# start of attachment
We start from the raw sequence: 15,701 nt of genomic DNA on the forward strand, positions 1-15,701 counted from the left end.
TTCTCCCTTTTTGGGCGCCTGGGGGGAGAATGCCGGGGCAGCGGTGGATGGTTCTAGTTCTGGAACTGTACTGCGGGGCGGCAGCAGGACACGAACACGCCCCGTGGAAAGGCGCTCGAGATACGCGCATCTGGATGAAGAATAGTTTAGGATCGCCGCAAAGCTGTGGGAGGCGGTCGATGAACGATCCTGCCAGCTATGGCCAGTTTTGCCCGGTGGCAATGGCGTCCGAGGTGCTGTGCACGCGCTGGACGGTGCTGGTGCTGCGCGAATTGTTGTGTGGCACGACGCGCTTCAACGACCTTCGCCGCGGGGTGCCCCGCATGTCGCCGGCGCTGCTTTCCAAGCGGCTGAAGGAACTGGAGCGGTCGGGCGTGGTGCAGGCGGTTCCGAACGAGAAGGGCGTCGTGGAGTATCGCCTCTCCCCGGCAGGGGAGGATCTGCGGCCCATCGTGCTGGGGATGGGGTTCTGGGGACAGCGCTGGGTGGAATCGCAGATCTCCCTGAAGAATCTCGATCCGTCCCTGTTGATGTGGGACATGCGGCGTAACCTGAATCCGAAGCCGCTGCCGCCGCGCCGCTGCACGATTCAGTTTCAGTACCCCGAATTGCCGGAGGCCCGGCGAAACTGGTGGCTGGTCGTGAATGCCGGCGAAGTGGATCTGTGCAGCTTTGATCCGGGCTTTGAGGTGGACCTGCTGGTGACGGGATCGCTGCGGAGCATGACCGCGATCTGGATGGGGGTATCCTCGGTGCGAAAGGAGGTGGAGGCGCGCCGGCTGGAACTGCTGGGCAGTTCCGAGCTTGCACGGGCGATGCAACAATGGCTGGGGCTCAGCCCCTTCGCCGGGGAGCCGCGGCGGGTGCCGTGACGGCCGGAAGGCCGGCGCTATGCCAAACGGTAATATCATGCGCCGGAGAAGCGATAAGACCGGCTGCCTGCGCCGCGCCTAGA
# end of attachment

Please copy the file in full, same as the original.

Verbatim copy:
We start from the raw sequence: 15,701 nt of genomic DNA on the forward strand, positions 1-15,701 counted from the left end.
TTCTCCCTTTTTGGGCGCCTGGGGGGAGAATGCCGGGGCAGCGGTGGATGGTTCTAGTTCTGGAACTGTACTGCGGGGCGGCAGCAGGACACGAACACGCCCCGTGGAAAGGCGCTCGAGATACGCGCATCTGGATGAAGAATAGTTTAGGATCGCCGCAAAGCTGTGGGAGGCGGTCGATGAACGATCCTGCCAGCTATGGCCAGTTTTGCCCGGTGGCAATGGCGTCCGAGGTGCTGTGCACGCGCTGGACGGTGCTGGTGCTGCGCGAATTGTTGTGTGGCACGACGCGCTTCAACGACCTTCGCCGCGGGGTGCCCCGCATGTCGCCGGCGCTGCTTTCCAAGCGGCTGAAGGAACTGGAGCGGTCGGGCGTGGTGCAGGCGGTTCCGAACGAGAAGGGCGTCGTGGAGTATCGCCTCTCCCCGGCAGGGGAGGATCTGCGGCCCATCGTGCTGGGGATGGGGTTCTGGGGACAGCGCTGGGTGGAATCGCAGATCTCCCTGAAGAATCTCGATCCGTCCCTGTTGATGTGGGACATGCGGCGTAACCTGAATCCGAAGCCGCTGCCGCCGCGCCGCTGCACGATTCAGTTTCAGTACCCCGAATTGCCGGAGGCCCGGCGAAACTGGTGGCTGGTCGTGAATGCCGGCGAAGTGGATCTGTGCAGCTTTGATCCGGGCTTTGAGGTGGACCTGCTGGTGACGGGATCGCTGCGGAGCATGACCGCGATCTGGATGGGGGTATCCTCGGTGCGAAAGGAGGTGGAGGCGCGCCGGCTGGAACTGCTGGGCAGTTCCGAGCTTGCACGGGCGATGCAACAATGGCTGGGGCTCAGCCCCTTCGCCGGGGAGCCGCGGCGGGTGCCGTGACGGCCGGAAGGCCGGCGCTATGCCAAACGGTAATATCATGCGCCGGAGAAGCGATAAGACCGGCTGCCTGCGCCGCGCCTAGA